10. Dia Ja Manche - Dionisio Maio (Leave a comment for Dionisio, tell him how much you love his song !)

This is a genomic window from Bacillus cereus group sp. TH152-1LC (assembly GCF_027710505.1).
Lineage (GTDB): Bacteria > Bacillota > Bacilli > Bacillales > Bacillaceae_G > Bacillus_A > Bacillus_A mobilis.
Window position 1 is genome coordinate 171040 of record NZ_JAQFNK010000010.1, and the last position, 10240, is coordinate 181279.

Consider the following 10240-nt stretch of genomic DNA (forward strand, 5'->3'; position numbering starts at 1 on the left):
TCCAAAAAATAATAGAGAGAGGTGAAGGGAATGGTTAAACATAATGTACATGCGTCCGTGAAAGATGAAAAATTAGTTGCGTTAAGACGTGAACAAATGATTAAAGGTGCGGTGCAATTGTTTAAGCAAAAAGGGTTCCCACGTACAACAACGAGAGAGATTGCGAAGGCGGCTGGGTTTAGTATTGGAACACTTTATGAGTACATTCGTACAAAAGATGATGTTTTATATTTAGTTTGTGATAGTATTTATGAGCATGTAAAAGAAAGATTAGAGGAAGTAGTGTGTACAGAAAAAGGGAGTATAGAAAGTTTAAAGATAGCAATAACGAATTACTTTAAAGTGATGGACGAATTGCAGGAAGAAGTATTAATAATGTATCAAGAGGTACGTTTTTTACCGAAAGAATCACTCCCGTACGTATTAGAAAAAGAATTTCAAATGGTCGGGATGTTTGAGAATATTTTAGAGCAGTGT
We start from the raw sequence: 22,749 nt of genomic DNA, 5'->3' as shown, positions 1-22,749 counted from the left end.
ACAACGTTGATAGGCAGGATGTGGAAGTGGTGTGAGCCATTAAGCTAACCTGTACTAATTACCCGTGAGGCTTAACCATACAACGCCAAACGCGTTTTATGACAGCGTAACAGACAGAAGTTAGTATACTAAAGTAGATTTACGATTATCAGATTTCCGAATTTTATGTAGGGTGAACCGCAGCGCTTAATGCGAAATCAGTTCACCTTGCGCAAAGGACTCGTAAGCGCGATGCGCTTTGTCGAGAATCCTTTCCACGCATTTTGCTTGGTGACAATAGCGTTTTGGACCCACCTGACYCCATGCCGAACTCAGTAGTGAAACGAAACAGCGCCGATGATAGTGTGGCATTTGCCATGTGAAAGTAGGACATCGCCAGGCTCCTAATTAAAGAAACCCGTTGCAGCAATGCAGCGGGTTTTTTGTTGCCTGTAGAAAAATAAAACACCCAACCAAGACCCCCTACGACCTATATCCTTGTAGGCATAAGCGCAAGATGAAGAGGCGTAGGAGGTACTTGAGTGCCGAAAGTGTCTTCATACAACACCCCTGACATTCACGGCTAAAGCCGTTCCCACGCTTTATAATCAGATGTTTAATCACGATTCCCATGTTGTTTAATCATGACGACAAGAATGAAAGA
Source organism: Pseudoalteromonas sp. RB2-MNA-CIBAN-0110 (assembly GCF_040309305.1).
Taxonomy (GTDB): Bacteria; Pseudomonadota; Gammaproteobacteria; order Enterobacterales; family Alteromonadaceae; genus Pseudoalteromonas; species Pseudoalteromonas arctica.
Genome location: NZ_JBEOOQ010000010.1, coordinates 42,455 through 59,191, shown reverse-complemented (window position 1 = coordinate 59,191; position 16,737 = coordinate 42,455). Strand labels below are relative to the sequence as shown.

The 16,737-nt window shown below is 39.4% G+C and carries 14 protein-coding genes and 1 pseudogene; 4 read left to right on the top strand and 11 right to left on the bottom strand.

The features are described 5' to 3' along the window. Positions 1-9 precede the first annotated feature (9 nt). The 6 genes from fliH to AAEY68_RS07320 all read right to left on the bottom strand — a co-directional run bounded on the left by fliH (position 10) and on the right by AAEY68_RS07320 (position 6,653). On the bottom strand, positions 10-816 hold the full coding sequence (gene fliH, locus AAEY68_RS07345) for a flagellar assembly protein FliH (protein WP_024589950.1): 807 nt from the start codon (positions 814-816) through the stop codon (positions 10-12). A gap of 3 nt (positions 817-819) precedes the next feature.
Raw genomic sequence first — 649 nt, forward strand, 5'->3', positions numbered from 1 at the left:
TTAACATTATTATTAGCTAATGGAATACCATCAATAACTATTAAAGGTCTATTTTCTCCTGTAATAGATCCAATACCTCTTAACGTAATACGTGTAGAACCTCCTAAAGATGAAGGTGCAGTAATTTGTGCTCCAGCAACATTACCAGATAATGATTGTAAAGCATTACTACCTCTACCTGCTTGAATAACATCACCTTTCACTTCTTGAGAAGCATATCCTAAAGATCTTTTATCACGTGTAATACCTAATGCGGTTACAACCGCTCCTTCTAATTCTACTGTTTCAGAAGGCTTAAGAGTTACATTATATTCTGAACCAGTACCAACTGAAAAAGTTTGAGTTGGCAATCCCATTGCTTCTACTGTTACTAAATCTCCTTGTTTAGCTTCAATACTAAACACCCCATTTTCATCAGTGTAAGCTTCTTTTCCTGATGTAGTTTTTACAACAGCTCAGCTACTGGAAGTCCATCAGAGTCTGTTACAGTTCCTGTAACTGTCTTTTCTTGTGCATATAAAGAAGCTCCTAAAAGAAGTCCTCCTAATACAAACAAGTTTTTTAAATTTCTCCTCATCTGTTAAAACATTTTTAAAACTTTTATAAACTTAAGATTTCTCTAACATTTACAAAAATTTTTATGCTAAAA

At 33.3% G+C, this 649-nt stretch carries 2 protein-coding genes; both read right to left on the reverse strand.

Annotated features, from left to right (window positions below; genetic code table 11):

Dia Ja Manche  - Dionisio Maio (Leave a comment for Dionisio, tell him how much you love his song !)